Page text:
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After Chinatown, the next logical step was the beach. After all, we were in California, where summer is endless. An hour bus ride up Geary later, we were a mere half mile from the top of the hill that led down to the beach. We walked hurriedly past cute houses perched above their tiny garages are were amazed by the number of white lilies painting the wind with their scents.

“Aren’t those funeral lilies?” I asked Sarah. She looked at me like I was crazy and continued her relentless march west.

I should mention that San Francisco seems gifted with sea, cedar, and acres of flowers. If we could have stopped for even a moment, we would have known what “stop and smell the flowers” means. Instead we blistered our feet onward in hopes of catching even a sliver of the sun before it set over the ocean.

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In fact we did! We saw the last twenty seconds of sun before it slipped away.

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We fooled around taking pictures for a while and went down to the ocean.

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The moon
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The moon, again. What? I don’t have to pick my favorite of these two — that’s your job.
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We hiked right down to the ocean below Cliff House. There were warning signs, so I told Sarah that if I fell in the ocean she should let the sea take me. As it turns out, the ocean didn’t want me that day.
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Sorry this isn’t straight. I was too excited to stand still and we hadn’t brought the tripod.
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Back at the room, I had to fight Lo Pan once more, but when I defeated him, he turned into a pyramidal pillow. Really!
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7 Responses to “Chinatown and Ocean Beach ”

  1. I love Chinese octogenarians. Go to Boston sometime during the
    Chinese new year—they light strings of those red popping firecrackers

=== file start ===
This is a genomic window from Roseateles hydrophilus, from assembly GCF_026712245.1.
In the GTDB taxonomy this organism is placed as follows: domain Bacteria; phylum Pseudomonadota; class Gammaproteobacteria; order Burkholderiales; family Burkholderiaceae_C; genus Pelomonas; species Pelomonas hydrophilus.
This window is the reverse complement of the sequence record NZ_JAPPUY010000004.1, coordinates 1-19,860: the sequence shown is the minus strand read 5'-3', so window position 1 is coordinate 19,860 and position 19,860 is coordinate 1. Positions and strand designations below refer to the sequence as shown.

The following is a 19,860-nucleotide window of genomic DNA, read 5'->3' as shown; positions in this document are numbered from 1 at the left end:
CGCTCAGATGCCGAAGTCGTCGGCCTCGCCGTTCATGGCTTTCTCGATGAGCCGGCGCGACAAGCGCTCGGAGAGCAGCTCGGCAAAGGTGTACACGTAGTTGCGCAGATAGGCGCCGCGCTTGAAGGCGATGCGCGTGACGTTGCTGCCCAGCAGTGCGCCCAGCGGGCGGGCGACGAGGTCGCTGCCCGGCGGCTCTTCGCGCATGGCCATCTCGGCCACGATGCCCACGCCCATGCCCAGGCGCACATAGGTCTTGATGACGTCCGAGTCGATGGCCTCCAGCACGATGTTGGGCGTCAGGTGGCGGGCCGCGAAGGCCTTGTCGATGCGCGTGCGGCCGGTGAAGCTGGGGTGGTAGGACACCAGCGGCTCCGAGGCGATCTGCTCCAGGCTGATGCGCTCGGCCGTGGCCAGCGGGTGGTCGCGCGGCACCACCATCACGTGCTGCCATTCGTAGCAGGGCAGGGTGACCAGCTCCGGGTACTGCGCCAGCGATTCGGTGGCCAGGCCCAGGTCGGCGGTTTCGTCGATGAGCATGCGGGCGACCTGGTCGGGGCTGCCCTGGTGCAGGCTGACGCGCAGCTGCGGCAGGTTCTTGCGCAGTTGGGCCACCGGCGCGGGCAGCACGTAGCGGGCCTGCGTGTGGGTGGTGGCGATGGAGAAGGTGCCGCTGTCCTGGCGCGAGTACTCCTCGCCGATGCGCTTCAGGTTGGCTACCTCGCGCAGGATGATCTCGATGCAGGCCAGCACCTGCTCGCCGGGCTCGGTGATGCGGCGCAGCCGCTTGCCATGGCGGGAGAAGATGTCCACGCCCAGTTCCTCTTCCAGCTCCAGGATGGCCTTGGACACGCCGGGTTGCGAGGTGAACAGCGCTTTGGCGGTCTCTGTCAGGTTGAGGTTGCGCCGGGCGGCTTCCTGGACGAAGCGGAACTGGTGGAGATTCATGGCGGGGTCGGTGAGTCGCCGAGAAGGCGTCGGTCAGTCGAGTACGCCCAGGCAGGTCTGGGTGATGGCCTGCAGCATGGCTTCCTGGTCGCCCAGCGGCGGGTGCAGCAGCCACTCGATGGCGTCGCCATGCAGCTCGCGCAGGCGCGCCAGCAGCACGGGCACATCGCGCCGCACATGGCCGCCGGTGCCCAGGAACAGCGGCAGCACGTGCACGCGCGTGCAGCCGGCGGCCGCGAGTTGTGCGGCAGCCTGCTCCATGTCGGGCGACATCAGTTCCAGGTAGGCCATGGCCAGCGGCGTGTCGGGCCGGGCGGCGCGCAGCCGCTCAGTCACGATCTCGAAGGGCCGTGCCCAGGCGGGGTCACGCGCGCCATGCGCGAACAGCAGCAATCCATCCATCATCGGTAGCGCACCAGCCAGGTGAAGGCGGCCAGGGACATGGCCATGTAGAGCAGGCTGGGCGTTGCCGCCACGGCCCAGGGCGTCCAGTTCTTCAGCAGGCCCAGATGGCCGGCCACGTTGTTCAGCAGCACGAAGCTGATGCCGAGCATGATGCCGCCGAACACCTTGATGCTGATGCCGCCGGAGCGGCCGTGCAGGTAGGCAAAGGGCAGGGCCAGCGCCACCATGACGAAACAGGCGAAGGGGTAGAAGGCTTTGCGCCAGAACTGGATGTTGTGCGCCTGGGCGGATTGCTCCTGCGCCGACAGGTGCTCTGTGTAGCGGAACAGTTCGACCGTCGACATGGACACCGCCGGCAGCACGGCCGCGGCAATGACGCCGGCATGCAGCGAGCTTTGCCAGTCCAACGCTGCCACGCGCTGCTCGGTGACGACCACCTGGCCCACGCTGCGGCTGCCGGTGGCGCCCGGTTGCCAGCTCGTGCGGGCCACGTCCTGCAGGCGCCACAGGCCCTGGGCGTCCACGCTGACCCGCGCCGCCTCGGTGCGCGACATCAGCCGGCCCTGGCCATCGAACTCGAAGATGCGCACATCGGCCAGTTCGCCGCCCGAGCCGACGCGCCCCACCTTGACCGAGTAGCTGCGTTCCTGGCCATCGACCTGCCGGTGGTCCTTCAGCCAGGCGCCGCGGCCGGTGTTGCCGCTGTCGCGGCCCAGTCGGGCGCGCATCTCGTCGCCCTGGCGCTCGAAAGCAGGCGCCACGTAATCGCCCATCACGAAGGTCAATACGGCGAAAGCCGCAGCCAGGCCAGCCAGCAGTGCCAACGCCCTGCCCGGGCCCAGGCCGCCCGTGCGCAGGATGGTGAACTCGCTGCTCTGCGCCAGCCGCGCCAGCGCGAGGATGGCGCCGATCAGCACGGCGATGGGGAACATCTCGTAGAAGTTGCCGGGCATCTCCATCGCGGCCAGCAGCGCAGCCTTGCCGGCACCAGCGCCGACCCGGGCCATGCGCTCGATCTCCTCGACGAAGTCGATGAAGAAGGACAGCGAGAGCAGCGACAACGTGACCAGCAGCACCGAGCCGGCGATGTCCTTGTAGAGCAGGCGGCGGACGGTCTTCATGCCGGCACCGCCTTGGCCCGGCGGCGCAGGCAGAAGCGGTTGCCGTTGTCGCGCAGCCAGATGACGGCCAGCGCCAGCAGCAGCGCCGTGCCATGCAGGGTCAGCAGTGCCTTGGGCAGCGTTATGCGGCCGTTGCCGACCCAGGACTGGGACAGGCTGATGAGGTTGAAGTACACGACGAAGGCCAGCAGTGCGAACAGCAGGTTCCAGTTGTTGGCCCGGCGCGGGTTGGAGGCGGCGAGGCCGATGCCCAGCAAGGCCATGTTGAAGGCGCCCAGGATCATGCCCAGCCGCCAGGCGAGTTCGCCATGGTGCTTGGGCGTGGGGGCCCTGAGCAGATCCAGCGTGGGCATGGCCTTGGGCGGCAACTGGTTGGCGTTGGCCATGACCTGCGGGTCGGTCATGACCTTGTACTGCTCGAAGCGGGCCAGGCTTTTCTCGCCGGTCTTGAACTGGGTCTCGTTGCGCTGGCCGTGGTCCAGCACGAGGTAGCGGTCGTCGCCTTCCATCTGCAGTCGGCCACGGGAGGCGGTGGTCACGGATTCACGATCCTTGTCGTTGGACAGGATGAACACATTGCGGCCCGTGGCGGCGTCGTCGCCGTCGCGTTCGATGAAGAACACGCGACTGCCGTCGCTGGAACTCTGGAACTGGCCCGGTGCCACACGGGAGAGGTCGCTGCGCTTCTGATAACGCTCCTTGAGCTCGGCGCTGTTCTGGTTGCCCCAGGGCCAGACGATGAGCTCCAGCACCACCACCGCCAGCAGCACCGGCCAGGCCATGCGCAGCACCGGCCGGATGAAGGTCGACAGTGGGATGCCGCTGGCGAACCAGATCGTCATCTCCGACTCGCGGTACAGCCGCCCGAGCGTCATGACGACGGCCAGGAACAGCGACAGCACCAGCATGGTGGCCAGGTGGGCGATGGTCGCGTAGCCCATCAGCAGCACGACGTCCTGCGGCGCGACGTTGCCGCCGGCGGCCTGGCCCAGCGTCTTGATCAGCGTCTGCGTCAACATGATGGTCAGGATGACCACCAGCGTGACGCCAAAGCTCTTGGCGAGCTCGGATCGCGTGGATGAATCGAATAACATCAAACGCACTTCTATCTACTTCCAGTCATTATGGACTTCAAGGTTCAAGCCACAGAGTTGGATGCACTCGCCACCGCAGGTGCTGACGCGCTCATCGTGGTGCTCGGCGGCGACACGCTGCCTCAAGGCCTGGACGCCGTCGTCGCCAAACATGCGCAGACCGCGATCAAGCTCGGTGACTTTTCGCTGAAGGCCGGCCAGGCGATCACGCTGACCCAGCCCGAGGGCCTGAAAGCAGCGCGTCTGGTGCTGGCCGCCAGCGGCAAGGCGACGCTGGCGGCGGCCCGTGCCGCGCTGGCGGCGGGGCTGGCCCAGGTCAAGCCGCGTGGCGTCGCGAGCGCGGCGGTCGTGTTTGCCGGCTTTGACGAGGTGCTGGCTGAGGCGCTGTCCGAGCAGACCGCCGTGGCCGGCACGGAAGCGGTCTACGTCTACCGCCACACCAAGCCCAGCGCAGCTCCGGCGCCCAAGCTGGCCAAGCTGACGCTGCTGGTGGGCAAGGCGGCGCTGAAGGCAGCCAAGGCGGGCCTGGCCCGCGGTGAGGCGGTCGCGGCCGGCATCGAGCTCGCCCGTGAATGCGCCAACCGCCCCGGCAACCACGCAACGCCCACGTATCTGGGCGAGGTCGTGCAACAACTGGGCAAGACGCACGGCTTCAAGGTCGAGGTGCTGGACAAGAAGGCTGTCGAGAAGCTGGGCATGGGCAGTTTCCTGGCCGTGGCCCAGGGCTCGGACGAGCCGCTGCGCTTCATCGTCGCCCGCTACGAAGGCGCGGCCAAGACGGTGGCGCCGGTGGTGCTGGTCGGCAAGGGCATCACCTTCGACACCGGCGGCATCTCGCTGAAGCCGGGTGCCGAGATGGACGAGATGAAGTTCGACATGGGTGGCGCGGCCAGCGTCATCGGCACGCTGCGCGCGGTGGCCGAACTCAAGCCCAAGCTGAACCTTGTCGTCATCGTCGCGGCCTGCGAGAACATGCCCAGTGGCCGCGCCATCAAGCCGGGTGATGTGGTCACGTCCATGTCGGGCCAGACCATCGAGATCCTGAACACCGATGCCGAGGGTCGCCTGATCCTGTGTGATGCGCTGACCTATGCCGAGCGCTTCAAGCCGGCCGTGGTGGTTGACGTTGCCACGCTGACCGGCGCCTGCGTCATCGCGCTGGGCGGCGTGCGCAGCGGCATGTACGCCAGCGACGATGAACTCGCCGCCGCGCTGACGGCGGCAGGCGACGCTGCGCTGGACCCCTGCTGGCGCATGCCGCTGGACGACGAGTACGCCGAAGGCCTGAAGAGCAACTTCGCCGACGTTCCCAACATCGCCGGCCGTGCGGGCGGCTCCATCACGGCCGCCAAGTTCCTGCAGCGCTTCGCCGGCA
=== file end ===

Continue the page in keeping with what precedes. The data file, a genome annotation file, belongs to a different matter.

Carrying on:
and throw them at white people. Then they line the doorways of
    businesses with them and light them, to bring the place luck
    throughout the year. So if you happen to be eating potstickers, and
    the whole restaurant fills with smoke, pay it no heed. It’ll just add
    a nice cordite flavor to your chicken feet.

    I’ve still never seen the open Pacific. It’s thing number one on my
    agenda, once we move.

  2. Those pot stickers look delicious. You didn’t say what was in them? I remember that one time we went to the International Free Food Day or whatever they call it and got pot stickers and I traded you my pot stickers for something else cause I liked the other thing better. And then when I ate that food you gave me, it got me to thinking. I needed a new heel for my shoe so I decided to go to Morganville, which is what they called Shelbyville in those days. So I tied an onion to my belt, which was the style at the time. Now to take the ferry cost a nickel, and in those days, nickels had pictures of bumblebees on them. Give me five bees for a quarter you’d say. Now where were we, oh ya. The important thing was that I had an onion on my belt, which was the style at the time. They didn’t have white onions because if the war. The only thing you could get was those big yellow ones.. which was the style at the time. That’s pretty funny that you got good pot stickers from a Restaurant called Pot Sticker. The street keyboard were my favourite part of this post. I hope pictures of Red Woods are forthcoming.

  3. Thanks, Grandpa Simpson.

  4. redwoods. I’m not sure how that became capitalized or two words.

  5. Oh, I thought that you meant the famous male stripper “Red Woods.” I was wondering how you knew that we went to see him, but whatever.

    There are pictures of the redwoods in Muir Woods coming up, but I’m trying to post no more than one day at a time so that people have something to come back for.

  6. And to think I made you eat salmon loaf when you were a child.

  7. I want to go back!